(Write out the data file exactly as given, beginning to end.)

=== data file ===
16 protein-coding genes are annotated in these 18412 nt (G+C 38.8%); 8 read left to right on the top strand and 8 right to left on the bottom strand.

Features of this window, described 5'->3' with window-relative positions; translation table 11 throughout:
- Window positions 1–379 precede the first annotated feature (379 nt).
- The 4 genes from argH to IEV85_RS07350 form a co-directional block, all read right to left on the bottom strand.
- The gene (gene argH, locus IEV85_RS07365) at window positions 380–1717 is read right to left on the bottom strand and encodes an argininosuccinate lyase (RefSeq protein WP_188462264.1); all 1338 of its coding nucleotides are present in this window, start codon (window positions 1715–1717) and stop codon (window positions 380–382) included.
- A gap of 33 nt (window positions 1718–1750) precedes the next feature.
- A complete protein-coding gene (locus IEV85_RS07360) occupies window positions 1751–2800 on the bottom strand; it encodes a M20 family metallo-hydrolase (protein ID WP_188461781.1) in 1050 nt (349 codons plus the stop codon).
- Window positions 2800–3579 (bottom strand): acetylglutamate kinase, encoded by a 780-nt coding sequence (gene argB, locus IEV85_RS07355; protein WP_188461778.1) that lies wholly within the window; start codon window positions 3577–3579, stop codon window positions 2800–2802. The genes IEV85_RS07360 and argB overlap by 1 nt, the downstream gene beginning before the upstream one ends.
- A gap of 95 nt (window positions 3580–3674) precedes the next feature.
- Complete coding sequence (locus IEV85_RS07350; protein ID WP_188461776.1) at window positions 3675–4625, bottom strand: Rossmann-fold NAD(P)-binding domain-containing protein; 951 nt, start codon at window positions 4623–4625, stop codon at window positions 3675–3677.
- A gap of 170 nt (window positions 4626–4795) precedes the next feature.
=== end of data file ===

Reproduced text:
16 protein-coding genes are annotated in these 18412 nt (G+C 38.8%); 8 read left to right on the top strand and 8 right to left on the bottom strand.

Features of this window, described 5'->3' with window-relative positions; translation table 11 throughout:
- Window positions 1–379 precede the first annotated feature (379 nt).
- The 4 genes from argH to IEV85_RS07350 form a co-directional block, all read right to left on the bottom strand.
- The gene (gene argH, locus IEV85_RS07365) at window positions 380–1717 is read right to left on the bottom strand and encodes an argininosuccinate lyase (RefSeq protein WP_188462264.1); all 1338 of its coding nucleotides are present in this window, start codon (window positions 1715–1717) and stop codon (window positions 380–382) included.
- A gap of 33 nt (window positions 1718–1750) precedes the next feature.
- A complete protein-coding gene (locus IEV85_RS07360) occupies window positions 1751–2800 on the bottom strand; it encodes a M20 family metallo-hydrolase (protein ID WP_188461781.1) in 1050 nt (349 codons plus the stop codon).
- Window positions 2800–3579 (bottom strand): acetylglutamate kinase, encoded by a 780-nt coding sequence (gene argB, locus IEV85_RS07355; protein WP_188461778.1) that lies wholly within the window; start codon window positions 3577–3579, stop codon window positions 2800–2802. The genes IEV85_RS07360 and argB overlap by 1 nt, the downstream gene beginning before the upstream one ends.
- A gap of 95 nt (window positions 3580–3674) precedes the next feature.
- Complete coding sequence (locus IEV85_RS07350; protein ID WP_188461776.1) at window positions 3675–4625, bottom strand: Rossmann-fold NAD(P)-binding domain-containing protein; 951 nt, start codon at window positions 4623–4625, stop codon at window positions 3675–3677.
- A gap of 170 nt (window positions 4626–4795) precedes the next feature.